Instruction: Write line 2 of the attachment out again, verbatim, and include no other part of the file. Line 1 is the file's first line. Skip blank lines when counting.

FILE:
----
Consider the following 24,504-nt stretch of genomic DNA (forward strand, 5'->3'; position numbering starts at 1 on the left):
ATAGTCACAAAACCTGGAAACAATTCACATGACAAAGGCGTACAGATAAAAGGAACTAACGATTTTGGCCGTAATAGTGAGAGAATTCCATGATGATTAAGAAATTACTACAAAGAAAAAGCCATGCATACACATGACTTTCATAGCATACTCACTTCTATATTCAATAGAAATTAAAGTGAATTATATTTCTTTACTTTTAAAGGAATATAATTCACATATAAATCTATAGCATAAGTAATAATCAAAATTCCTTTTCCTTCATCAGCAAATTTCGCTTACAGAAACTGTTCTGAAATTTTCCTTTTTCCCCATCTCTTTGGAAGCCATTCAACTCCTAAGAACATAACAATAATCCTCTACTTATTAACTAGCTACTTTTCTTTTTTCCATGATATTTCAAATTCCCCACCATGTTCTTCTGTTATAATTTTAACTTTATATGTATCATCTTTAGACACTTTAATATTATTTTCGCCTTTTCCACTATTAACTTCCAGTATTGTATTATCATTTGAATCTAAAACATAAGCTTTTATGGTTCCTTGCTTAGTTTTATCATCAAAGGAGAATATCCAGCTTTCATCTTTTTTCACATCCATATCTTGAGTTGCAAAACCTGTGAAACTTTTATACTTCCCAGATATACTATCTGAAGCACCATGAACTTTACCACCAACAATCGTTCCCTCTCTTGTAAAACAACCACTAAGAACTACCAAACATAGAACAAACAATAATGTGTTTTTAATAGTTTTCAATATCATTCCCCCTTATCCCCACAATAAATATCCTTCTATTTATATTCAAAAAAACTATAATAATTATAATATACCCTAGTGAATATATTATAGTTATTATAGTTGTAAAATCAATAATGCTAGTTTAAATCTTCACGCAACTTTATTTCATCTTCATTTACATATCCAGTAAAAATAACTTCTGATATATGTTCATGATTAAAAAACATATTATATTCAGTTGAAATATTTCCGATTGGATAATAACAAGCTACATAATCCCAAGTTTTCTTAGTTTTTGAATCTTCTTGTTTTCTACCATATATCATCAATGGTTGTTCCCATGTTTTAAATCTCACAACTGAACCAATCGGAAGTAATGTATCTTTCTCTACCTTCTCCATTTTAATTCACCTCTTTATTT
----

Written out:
ATAGTCACAAAACCTGGAAACAATTCACATGACAAAGGCGTACAGATAAAAGGAACTAACGATTTTGGCCGTAATAGTGAGAGAATTCCATGATGATTAAGAAATTACTACAAAGAAAAAGCCATGCATACACATGACTTTCATAGCATACTCACTTCTATATTCAATAGAAATTAAAGTGAATTATATTTCTTTACTTTTAAAGGAATATAATTCACATATAAATCTATAGCATAAGTAATAATCAAAATTCCTTTTCCTTCATCAGCAAATTTCGCTTACAGAAACTGTTCTGAAATTTTCCTTTTTCCCCATCTCTTTGGAAGCCATTCAACTCCTAAGAACATAACAATAATCCTCTACTTATTAACTAGCTACTTTTCTTTTTTCCATGATATTTCAAATTCCCCACCATGTTCTTCTGTTATAATTTTAACTTTATATGTATCATCTTTAGACACTTTAATATTATTTTCGCCTTTTCCACTATTAACTTCCAGTATTGTATTATCATTTGAATCTAAAACATAAGCTTTTATGGTTCCTTGCTTAGTTTTATCATCAAAGGAGAATATCCAGCTTTCATCTTTTTTCACATCCATATCTTGAGTTGCAAAACCTGTGAAACTTTTATACTTCCCAGATATACTATCTGAAGCACCATGAACTTTACCACCAACAATCGTTCCCTCTCTTGTAAAACAACCACTAAGAACTACCAAACATAGAACAAACAATAATGTGTTTTTAATAGTTTTCAATATCATTCCCCCTTATCCCCACAATAAATATCCTTCTATTTATATTCAAAAAAACTATAATAATTATAATATACCCTAGTGAATATATTATAGTTATTATAGTTGTAAAATCAATAATGCTAGTTTAAATCTTCACGCAACTTTATTTCATCTTCATTTACATATCCAGTAAAAATAACTTCTGATATATGTTCATGATTAAAAAACATATTATATTCAGTTGAAATATTTCCGATTGGATAATAACAAGCTACATAATCCCAAGTTTTCTTAGTTTTTGAATCTTCTTGTTTTCTACCATATATCATCAATGGTTGTTCCCATGTTTTAAATCTCACAACTGAACCAATCGGAAGTAATGTATCTTTCTCTACCTTCTCCATTTTAATTCACCTCTTTATTT